Acts 21:10-11, As we were staying there for some days, a prophet named Agabus came down from Judea. And he came to us and took Paul’s belt and bound his own feet and hands, and said, “This is what the Holy Spirit says: ‘In this way the Jews in Jerusalem will bind the man who owns this belt and hand him over to the Gentiles.’”
- What Paul already knew previously, he is not seeing. He already said in Acts 20 to the elders at the church of Ephesus that he was bound by the Holy Spirit to go to Jerusalem, and that chains and affliction await him.
- When Paul said he was “bound by the Spirit, “ he used a word for “bound” that means to be bound with chains or ropes.
- Paul submitted himself to the leading of the Holy Spirit in such a way that he was “bound” to it. He was chained, or tied to it, he could not get out of it.
- Now the picture is being made abundantly clear to Paul, “this is what the Holy Spirit says: ‘in this way the Jews in Jerusalem will be the man who owns this belt and hand him over to the Gentiles.’”
- Agabus gives a voice of warning. Paul knew what was coming, and now it is being confirmed and illustrated.
- Here Paul sees a visual of what he already knew, a voice of warning to what was coming…. Not only this, he had spoken about his desire to go to Rome, but now it is being prophesied that he will be bound and ultimately handed over to them.
- After seeing and hearing the prophecy, Paul hears from another set of voices.
Acts 21:12, When we had heard this, we as well as the local residents began begging him not to go up to Jerusalem.
- The believers in Caesarea, Paul’s traveling companions, and now Luke, the writer of Acts all join in and beg Paul not to go to Jerusalem.
- I can only imagine what they specifically said. “Paul, we have walked with you thus far, we have been with you through this all…Please, don’t go!
- The voices were getting louder and louder. Not only this, but they were also voices that were closer and closer to Paul.
- First in a city they were passing through, then a voice that the Lord had spoken directly to, now those he had walked with, those he deeply and personally knew.
- This is important for us to see because the reality is, there is competition when it comes to the voice of God.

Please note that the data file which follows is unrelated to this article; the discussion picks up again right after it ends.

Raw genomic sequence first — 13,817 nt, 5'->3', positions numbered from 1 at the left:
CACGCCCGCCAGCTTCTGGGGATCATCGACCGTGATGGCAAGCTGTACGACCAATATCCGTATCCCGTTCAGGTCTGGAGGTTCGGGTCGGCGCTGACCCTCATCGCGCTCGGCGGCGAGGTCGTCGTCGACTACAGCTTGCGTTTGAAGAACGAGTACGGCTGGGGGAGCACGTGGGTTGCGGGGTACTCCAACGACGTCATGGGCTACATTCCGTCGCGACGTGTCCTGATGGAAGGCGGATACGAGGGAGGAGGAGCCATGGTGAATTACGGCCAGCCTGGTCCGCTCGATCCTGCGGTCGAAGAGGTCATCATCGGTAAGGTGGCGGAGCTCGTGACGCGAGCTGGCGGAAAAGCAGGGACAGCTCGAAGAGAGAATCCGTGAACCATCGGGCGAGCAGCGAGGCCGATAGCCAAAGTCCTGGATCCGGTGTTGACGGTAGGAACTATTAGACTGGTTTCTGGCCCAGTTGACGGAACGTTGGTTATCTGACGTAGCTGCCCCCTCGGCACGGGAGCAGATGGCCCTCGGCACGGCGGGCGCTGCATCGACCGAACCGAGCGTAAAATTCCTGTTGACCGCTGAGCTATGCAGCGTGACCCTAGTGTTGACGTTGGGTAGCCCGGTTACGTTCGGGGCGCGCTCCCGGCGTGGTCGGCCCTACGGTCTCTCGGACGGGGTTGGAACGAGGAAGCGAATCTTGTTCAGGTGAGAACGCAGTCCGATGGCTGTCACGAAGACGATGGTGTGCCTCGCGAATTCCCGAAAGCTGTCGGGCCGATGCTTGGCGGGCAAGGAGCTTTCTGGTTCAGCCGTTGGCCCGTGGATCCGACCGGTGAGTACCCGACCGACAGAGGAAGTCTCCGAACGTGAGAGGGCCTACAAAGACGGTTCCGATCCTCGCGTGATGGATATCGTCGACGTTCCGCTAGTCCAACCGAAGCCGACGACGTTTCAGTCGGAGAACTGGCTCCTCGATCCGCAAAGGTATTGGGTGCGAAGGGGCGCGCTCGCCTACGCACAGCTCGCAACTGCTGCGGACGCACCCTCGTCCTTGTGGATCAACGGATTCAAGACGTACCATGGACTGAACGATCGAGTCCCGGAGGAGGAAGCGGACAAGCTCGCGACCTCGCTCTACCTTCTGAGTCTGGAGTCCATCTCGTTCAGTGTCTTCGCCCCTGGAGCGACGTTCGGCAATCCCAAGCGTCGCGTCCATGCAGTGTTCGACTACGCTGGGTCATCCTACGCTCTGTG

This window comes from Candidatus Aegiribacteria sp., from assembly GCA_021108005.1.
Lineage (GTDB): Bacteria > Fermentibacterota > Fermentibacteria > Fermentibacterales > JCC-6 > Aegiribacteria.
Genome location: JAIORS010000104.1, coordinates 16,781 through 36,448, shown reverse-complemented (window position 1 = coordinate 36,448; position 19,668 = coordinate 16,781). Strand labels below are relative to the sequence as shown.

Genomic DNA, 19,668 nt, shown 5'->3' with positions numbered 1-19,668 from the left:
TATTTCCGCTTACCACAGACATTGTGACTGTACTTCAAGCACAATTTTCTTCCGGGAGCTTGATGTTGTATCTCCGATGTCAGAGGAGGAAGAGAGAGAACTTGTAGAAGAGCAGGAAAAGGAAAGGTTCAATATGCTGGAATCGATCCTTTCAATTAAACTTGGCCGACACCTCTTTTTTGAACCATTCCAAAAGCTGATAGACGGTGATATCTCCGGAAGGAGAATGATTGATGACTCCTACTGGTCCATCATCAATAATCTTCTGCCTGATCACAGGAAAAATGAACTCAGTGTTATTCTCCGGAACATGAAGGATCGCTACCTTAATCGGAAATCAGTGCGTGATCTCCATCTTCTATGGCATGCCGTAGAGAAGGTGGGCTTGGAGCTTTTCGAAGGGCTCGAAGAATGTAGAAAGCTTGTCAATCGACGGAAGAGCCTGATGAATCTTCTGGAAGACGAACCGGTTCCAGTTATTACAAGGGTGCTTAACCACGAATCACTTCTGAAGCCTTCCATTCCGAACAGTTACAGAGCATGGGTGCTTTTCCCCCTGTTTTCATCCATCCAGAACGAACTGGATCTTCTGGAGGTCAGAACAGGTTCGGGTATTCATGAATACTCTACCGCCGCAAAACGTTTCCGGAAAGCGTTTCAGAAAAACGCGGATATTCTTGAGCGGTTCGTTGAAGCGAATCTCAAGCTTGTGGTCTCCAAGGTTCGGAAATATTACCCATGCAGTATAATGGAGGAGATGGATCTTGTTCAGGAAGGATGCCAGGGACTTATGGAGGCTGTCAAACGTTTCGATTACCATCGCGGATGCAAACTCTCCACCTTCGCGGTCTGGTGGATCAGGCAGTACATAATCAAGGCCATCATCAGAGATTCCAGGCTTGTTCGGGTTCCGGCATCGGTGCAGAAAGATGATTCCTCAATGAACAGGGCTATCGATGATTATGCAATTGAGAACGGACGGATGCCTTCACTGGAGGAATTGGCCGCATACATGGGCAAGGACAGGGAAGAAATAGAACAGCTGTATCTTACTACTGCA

Jeremiah 42:6, Whether it is pleasant or unpleasant, we will listen to the voice of the Lord our God to whom we are sending you, so that it may go well for us when we listen to the voice of the Lord our God.”
Illus. In ears.
- Jesus had voices of opposition…
Matthew 16:21-23, From that time Jesus began to point out to His disciples that it was necessary for Him to go to Jerusalem and to suffer many things from the elders, chief priests, and scribes, and to be killed, and to be raised up on the third day. And yet Peter took Him aside and began to rebuke Him, saying, “God forbid it, Lord! This shall never happen to You!”
- When Jesus was on the cross, the people walking, the religious leaders, and also one of the criminals being crucified on a cross next to him said, “are you not the Christ? Save yourself!”
Matthew 26:39, And He went a little beyond them, and fell on His face and prayed, saying, “My Father, if it is possible, let this cup pass from Me; yet not as I will, but as You will.”
- Jesus had gotten on board with the will of the Lord, he was not going to come down from the cross because he knew that He was making the only way, for the world to be saved.
- There is a volume of voices in this life. Telling you what to do, where to go, where not to go, and what not to do. But if you are in Christ, it is the Lord’s will is the best direction for your life. This mean that it is the volume of His voice that must be turned up.
III. Seek His Will and Start on Your Way
Acts 21:13-14, Then Paul replied, “What are you doing, weeping and breaking my heart? For I am ready not only to be bound, but even to die in Jerusalem for the name of the Lord Jesus.” And since he would not be persuaded, we became quiet, remarking, “The will of the Lord be done!”
- And Paul, he did not turn away from Jerusalem, because he knew that it was God will and plan, for him.